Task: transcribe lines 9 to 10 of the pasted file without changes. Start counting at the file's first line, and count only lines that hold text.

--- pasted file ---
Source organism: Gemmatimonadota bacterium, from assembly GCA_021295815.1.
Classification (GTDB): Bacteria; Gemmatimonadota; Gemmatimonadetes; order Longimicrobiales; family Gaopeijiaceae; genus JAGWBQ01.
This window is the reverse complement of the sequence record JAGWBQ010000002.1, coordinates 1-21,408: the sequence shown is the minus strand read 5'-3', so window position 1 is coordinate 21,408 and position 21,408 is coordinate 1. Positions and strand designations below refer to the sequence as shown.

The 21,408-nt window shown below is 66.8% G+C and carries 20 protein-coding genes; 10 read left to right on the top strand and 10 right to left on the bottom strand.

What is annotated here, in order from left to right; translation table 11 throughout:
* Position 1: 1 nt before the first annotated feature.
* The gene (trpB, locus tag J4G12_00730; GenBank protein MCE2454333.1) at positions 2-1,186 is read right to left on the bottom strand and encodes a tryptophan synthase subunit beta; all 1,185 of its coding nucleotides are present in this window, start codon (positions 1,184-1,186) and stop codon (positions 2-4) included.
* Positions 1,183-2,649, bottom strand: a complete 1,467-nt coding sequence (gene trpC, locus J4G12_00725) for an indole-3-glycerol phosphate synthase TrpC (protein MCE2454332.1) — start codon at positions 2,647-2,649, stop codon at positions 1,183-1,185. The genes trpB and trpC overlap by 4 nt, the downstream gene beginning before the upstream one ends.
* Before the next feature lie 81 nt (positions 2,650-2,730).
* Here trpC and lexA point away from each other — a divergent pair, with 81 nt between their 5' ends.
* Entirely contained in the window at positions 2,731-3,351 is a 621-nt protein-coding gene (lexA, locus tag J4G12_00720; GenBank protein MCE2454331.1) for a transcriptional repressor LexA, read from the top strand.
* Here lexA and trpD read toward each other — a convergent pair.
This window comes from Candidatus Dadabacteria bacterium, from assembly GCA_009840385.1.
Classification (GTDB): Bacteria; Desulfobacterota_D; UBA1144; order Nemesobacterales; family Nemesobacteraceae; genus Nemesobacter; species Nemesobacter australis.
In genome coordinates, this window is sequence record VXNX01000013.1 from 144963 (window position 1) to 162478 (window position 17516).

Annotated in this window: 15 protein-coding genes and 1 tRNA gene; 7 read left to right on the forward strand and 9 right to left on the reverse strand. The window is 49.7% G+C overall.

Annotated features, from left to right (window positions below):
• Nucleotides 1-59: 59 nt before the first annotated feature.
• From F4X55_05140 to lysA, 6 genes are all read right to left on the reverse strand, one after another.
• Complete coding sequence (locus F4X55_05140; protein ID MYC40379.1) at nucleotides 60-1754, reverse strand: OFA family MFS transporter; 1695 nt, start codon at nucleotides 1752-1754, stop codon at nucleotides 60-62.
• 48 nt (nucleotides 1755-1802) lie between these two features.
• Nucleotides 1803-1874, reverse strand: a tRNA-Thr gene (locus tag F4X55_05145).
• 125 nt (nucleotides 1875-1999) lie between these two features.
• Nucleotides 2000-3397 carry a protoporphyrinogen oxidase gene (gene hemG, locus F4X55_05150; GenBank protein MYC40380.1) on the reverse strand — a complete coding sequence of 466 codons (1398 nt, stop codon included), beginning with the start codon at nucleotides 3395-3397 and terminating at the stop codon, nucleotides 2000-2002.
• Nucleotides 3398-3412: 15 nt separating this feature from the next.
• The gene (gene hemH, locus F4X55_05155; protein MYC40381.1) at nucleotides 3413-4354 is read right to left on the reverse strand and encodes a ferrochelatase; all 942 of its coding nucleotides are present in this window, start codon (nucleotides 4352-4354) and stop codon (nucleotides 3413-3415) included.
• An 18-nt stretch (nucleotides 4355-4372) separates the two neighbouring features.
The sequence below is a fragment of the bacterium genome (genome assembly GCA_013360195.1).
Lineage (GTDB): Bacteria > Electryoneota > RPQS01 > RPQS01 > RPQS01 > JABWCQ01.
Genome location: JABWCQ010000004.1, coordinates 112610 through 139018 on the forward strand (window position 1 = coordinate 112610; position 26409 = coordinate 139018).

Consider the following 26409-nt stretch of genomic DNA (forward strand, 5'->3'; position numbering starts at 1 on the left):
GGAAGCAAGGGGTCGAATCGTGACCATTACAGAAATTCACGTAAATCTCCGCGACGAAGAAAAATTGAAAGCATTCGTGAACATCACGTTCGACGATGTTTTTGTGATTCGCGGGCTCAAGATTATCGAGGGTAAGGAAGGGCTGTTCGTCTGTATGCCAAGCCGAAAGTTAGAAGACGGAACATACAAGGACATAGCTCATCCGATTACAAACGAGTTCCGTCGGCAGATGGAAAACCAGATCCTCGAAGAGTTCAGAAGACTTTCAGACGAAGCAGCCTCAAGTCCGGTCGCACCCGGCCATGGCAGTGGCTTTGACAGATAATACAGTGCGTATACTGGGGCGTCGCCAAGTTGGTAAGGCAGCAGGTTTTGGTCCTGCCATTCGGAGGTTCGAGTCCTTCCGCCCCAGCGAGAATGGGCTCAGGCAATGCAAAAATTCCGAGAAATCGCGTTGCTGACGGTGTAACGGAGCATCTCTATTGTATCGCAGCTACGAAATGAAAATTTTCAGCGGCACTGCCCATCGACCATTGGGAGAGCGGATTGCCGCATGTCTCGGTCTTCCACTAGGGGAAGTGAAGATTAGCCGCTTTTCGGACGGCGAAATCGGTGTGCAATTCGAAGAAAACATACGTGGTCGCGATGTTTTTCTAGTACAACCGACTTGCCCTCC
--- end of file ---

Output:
* Before the next feature lie 81 nt (positions 2,650-2,730).
* Here trpC and lexA point away from each other — a divergent pair, with 81 nt between their 5' ends.